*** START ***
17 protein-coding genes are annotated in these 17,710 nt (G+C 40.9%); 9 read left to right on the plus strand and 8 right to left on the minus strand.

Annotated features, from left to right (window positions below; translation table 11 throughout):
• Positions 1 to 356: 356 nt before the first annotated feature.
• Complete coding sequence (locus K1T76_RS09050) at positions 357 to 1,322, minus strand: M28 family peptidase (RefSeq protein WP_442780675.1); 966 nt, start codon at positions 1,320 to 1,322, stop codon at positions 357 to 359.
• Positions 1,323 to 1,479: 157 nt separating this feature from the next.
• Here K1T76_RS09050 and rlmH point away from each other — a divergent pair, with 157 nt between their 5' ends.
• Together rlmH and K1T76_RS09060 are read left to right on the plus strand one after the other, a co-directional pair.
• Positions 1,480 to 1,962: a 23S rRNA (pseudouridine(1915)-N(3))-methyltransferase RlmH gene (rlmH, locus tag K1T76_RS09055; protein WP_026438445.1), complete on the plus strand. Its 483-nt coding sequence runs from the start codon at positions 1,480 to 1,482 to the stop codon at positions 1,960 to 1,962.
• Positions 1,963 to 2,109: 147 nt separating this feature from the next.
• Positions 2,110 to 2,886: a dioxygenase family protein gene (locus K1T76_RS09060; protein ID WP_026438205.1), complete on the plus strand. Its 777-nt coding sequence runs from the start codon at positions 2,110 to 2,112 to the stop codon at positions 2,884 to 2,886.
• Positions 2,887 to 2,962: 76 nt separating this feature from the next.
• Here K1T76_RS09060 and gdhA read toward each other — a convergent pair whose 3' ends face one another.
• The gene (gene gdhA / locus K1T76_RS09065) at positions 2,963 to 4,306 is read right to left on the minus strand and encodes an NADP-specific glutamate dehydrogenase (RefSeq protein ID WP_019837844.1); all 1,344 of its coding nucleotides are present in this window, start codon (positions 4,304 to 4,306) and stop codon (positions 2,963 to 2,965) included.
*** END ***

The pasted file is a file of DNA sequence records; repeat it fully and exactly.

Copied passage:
17 protein-coding genes are annotated in these 17,710 nt (G+C 40.9%); 9 read left to right on the plus strand and 8 right to left on the minus strand.

Annotated features, from left to right (window positions below; translation table 11 throughout):
• Positions 1 to 356: 356 nt before the first annotated feature.
• Complete coding sequence (locus K1T76_RS09050) at positions 357 to 1,322, minus strand: M28 family peptidase (RefSeq protein WP_442780675.1); 966 nt, start codon at positions 1,320 to 1,322, stop codon at positions 357 to 359.
• Positions 1,323 to 1,479: 157 nt separating this feature from the next.
• Here K1T76_RS09050 and rlmH point away from each other — a divergent pair, with 157 nt between their 5' ends.
• Together rlmH and K1T76_RS09060 are read left to right on the plus strand one after the other, a co-directional pair.
• Positions 1,480 to 1,962: a 23S rRNA (pseudouridine(1915)-N(3))-methyltransferase RlmH gene (rlmH, locus tag K1T76_RS09055; protein WP_026438445.1), complete on the plus strand. Its 483-nt coding sequence runs from the start codon at positions 1,480 to 1,482 to the stop codon at positions 1,960 to 1,962.
• Positions 1,963 to 2,109: 147 nt separating this feature from the next.
• Positions 2,110 to 2,886: a dioxygenase family protein gene (locus K1T76_RS09060; protein ID WP_026438205.1), complete on the plus strand. Its 777-nt coding sequence runs from the start codon at positions 2,110 to 2,112 to the stop codon at positions 2,884 to 2,886.
• Positions 2,887 to 2,962: 76 nt separating this feature from the next.
• Here K1T76_RS09060 and gdhA read toward each other — a convergent pair whose 3' ends face one another.
• The gene (gene gdhA / locus K1T76_RS09065) at positions 2,963 to 4,306 is read right to left on the minus strand and encodes an NADP-specific glutamate dehydrogenase (RefSeq protein ID WP_019837844.1); all 1,344 of its coding nucleotides are present in this window, start codon (positions 4,304 to 4,306) and stop codon (positions 2,963 to 2,965) included.